NEW YORK, NY, Sept. 27 (DPI) – A New York Times article about the decline of college bars in the age of social media was found to feature fictitious sources – yet after amendments the story continued its “most-emailed” run with readers.
The article, titled “For College Students Social Media Tops the Bar Scene,” turned out to have sources who provided phoney names. The author, a freelancer named Courtney Rubin, quoted several college students, primarily at Cornell University, about their current bar-going habits.
To The Times’s credit, the online version of the article pointed out that a college blogger discovered several of the sources were not students enrolled at Cornell.
“An article on Thursday described the effect of social media use on the bar scene in several college towns, including the area around Cornell. After the article was published, questions were raised by the blog IvyGate about the identities of six Cornell students quoted in the article or shown in an accompanying photo.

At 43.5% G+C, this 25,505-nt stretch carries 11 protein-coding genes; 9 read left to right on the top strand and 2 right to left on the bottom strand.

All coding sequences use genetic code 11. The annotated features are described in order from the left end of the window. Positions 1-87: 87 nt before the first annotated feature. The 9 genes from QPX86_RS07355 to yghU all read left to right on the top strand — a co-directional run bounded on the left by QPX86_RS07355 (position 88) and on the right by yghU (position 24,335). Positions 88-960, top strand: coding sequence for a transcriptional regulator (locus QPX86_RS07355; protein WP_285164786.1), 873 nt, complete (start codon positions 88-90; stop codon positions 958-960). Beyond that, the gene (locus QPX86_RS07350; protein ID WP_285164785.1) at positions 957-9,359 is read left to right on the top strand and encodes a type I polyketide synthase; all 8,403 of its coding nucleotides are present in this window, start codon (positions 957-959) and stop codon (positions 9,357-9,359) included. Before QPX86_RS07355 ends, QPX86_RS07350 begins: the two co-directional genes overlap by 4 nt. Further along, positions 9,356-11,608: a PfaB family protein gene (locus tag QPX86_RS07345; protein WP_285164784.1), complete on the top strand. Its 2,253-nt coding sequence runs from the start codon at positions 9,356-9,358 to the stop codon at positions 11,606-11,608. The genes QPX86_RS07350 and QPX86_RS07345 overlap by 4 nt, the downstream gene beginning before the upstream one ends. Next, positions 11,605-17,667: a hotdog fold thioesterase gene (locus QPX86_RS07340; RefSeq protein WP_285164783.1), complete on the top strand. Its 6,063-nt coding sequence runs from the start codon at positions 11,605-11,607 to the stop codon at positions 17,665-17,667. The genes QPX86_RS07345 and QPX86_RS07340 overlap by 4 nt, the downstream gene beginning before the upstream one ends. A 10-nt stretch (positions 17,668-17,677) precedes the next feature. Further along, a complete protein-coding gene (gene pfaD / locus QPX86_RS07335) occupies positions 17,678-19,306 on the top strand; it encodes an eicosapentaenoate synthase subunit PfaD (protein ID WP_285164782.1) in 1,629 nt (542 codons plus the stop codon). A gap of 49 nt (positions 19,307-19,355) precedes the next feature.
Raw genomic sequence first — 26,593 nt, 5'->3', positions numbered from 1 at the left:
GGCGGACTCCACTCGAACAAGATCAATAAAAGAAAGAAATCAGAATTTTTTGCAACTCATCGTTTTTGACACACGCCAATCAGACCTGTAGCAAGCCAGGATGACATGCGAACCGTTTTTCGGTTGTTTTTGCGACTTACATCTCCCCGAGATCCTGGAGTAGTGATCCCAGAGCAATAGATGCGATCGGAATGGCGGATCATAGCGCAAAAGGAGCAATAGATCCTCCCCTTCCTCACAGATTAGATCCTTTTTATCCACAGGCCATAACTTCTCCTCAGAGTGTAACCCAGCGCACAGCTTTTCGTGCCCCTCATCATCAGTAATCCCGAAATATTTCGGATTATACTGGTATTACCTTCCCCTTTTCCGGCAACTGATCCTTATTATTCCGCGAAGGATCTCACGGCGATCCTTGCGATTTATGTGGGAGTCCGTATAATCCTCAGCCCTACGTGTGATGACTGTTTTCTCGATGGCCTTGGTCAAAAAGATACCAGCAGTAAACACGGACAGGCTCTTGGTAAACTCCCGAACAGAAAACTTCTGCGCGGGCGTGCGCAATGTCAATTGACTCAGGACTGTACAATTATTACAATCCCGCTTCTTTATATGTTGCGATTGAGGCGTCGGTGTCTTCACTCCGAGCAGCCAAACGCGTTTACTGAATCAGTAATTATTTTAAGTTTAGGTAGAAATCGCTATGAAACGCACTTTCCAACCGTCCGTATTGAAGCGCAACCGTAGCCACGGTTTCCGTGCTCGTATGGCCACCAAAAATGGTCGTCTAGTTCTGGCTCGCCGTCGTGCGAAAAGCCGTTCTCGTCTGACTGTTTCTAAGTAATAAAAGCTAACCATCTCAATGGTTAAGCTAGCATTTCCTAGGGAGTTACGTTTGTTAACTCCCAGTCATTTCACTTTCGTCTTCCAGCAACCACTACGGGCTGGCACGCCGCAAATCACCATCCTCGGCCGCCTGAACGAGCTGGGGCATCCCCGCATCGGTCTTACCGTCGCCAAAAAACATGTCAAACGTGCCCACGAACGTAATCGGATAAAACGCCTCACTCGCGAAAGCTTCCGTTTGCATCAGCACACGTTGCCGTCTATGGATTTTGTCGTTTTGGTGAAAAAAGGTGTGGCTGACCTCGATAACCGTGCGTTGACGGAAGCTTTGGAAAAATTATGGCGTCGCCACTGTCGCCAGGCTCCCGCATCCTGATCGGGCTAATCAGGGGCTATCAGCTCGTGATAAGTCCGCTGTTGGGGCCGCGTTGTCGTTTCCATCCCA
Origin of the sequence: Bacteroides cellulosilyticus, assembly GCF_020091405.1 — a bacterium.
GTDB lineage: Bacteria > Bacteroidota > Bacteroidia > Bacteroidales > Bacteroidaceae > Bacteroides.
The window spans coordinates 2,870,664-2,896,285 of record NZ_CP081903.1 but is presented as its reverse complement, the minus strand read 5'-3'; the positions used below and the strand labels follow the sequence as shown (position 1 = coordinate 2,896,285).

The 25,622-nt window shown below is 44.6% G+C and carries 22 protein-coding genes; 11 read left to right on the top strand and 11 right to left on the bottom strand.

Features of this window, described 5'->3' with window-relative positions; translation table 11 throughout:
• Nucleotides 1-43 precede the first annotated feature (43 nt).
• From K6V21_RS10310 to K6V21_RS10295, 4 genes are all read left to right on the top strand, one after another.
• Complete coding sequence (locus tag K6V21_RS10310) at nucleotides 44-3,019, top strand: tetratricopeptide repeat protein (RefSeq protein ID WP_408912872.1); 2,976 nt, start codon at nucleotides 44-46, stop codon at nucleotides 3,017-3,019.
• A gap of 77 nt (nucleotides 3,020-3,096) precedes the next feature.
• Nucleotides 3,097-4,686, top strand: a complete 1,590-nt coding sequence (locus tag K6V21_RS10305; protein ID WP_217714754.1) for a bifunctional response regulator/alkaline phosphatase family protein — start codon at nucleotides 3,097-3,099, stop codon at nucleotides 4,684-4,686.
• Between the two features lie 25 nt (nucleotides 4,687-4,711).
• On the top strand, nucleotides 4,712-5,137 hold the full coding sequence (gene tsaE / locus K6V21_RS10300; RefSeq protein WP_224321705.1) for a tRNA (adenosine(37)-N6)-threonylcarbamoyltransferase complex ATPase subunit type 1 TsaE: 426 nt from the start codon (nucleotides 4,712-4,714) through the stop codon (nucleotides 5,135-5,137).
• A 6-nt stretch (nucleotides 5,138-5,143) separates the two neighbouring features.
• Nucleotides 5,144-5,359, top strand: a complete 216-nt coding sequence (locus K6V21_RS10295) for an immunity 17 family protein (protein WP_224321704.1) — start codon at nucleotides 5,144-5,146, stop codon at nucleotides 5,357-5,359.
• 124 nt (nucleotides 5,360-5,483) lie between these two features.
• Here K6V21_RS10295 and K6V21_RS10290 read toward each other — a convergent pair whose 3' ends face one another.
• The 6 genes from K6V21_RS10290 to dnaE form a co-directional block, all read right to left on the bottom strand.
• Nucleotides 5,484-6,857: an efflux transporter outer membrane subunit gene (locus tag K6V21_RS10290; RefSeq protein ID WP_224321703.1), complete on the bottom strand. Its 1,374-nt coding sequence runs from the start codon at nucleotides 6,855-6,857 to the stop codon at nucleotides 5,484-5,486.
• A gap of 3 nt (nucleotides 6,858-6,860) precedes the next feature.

None of the names provided by those students to a reporter and photographer for The Times — Michelle Guida, Vanessa Gilen, Tracy O’Hara, John Montana, David Lieberman and Ben Johnson — match listings in the Cornell student directory, and The Times has not subsequently been able to contact anyone by those names. The Times should have worked to verify the students’ identities independently before quoting or picturing them for the article.”
Readers didn’t seem to care — the article on Thursday afternoon remained the fourth-most emailed of all NYTimes.com links.